This past weekend, one of my friends asked for my opinion on which brand of TV to buy. One of the first things that came to mind was my “gut feel” on which brand had the best reputation. We discussed that point for a while without really touching on the underlying factor: reliability. Unfortunately, different manufacturers have different quality standards, which cause certain brands to be more failure-prone than others, directly impacting their reputation.
Imagine that you bought a 4K ultra-high-definition TV, got home, painstakingly followed the directions to mount it and plug it in, attempted to turn it on and nothing happened. Fortunately, all is not lost, as your TV is covered by the manufacturer’s warranty. But first, you have to pack up your brand-new broken TV and lug it back to the big-box store. I’ll bet that after such a headache, you won’t be buying that brand of TV again.
The process is not enjoyable for the manufacturer either. Not only will they lose future business from every disgruntled customer, but they also have to spend time and money fixing each TV sent back through the return merchandise authorization (RMA) process. Troubleshooting which component caused the TV to fail, replacing the faulty component and logging the root cause of the failure takes a significant amount of time. Each failed component incurs a replacement cost and a labor cost when soldered back onto the board. This cost is compounded with the logistical overhead of stocking replacement parts and managing the inventory of RMA TVs shipped to and from stores and consumers.
Figure 1: Debugging electronic circuits to find the root cause of failures can take significant time (and add labor costs)
One of most common components to fail in an electronic system is the input fuse, which in TVs is often a mechanical fuse (or “melting fuse”). Selected because of their low upfront cost, manufacturers often rely on mechanical fuses for system protection instead of other more expensive options. Unfortunately, mechanical fuses need to be physically replaced every time they melt, because they become damaged and nonoperational (as shown in Figure 2) when a fault occurs. Additionally, each fuse must be carefully stocked and tracked as they each offer current ratings and trip points.
Figure 2: A blown fuse not only incurs its own replacement cost, but also could be responsible for damaging additional components during the overload event which also need to be replaced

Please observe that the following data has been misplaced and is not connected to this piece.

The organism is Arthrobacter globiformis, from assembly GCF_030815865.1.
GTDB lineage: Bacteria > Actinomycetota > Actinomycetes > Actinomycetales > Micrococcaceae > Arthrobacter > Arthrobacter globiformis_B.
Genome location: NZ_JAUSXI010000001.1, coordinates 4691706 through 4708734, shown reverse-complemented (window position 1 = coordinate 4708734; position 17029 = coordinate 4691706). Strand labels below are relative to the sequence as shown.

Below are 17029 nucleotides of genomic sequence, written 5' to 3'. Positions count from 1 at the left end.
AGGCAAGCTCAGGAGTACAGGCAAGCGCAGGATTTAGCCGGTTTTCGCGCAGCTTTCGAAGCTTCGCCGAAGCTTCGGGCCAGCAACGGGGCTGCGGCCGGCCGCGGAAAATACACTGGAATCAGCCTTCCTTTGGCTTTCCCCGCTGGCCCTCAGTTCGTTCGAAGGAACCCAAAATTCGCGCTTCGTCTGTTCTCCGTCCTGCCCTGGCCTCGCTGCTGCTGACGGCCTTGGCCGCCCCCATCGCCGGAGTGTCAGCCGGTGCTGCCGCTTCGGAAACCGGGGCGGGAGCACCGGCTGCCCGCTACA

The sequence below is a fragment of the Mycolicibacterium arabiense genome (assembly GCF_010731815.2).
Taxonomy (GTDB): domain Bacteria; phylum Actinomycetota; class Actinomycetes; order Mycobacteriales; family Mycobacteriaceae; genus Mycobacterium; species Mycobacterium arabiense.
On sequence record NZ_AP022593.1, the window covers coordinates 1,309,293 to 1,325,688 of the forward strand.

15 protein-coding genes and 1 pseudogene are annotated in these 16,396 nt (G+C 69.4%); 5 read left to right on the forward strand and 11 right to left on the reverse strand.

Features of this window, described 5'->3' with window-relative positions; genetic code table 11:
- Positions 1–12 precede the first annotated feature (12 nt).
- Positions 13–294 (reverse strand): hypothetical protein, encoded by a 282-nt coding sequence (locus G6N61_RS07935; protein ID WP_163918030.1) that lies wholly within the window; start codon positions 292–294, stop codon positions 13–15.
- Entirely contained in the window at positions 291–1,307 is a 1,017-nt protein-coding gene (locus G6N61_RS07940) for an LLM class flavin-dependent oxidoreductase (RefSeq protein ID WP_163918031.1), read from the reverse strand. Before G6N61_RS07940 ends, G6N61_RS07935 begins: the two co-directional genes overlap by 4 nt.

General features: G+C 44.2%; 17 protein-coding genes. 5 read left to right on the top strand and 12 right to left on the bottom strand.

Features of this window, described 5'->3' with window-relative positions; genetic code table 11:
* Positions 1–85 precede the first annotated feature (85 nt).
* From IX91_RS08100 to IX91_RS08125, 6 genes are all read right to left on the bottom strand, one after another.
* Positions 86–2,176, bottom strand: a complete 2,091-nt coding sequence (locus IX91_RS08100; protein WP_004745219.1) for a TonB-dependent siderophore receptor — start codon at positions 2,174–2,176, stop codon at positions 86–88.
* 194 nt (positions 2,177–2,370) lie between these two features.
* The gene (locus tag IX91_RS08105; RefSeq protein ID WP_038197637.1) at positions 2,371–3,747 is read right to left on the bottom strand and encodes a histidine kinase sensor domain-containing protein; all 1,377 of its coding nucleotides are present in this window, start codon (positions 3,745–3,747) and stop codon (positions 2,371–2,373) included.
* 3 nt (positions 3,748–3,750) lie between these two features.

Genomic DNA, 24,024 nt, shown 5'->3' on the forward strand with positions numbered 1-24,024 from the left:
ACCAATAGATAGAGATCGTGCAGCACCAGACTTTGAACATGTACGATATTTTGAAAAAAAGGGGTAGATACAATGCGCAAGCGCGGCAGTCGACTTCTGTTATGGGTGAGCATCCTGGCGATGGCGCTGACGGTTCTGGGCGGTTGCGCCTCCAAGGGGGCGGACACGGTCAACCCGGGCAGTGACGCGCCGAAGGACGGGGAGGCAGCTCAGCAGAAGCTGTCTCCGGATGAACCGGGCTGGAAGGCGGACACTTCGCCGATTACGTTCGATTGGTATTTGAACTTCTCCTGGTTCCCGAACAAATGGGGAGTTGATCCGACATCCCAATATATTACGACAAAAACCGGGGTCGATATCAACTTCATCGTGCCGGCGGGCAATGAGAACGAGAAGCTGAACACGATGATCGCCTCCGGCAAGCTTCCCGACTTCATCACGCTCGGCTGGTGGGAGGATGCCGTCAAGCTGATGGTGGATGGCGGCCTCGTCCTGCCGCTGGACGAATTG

The operating characteristics of a mechanical fuse are a stark contrast to that of an electronic fuse, otherwise known as an eFuse. You could describe semiconductor devices like TI’s TPS25921A, pictured in Figure 3, as “self-healing” – because when it “blows” it will automatically turn back on, and attempt to restart the circuit. An eFuse will detect an overload event, and protect downstream circuitry by limiting the current, clamping the output voltage, and if necessary disconnecting the power to the output of the eFuse. Each eFuse has an adjustable current limit set with an external resistor, which reduces the amount of unique part numbers (compared to mechanical fuses) that manufacturers need to stock, simplifying inventory management. Some eFuses can even protect against reverse current by adding an external blocking field-effect transistor (FET) (TPS25924) or by integrating back-to-back FETs (TPS25940). In short, an eFuse’s job is to ensure that the downstream circuitry is completely protected from any overcurrent or overvoltage transient events.
Figure 3: To protect a circuit, you can continue to replace blown fuses or choose to upgrade your circuit design with a single eFuse
Compared to mechanical fuses, eFuses can more effectively prevent damage to downstream components. During the time that it takes for a mechanical fuse to heat up and “melt,” an eFuse has already protected the circuit. This time difference means that a system designed with an eFuse will not be damaged by a temporary overcurrent or overvoltage event, and will reset itself to normal operation once the fault has subsided. The same system designed with a (blown) mechanical fuse would need to be returned to the manufacturer for replacement.
In the context of my earlier TV example, using eFuses instead of mechanical fuses will mitigate the risk of product failures. If the TV you bought had been designed with an eFuse, it would have had a lower risk of failure. It’s likely that you could have simply turned on your new TV and enjoyed the next episode of your favorite show, while the manufacturer could have maintained their reputation.
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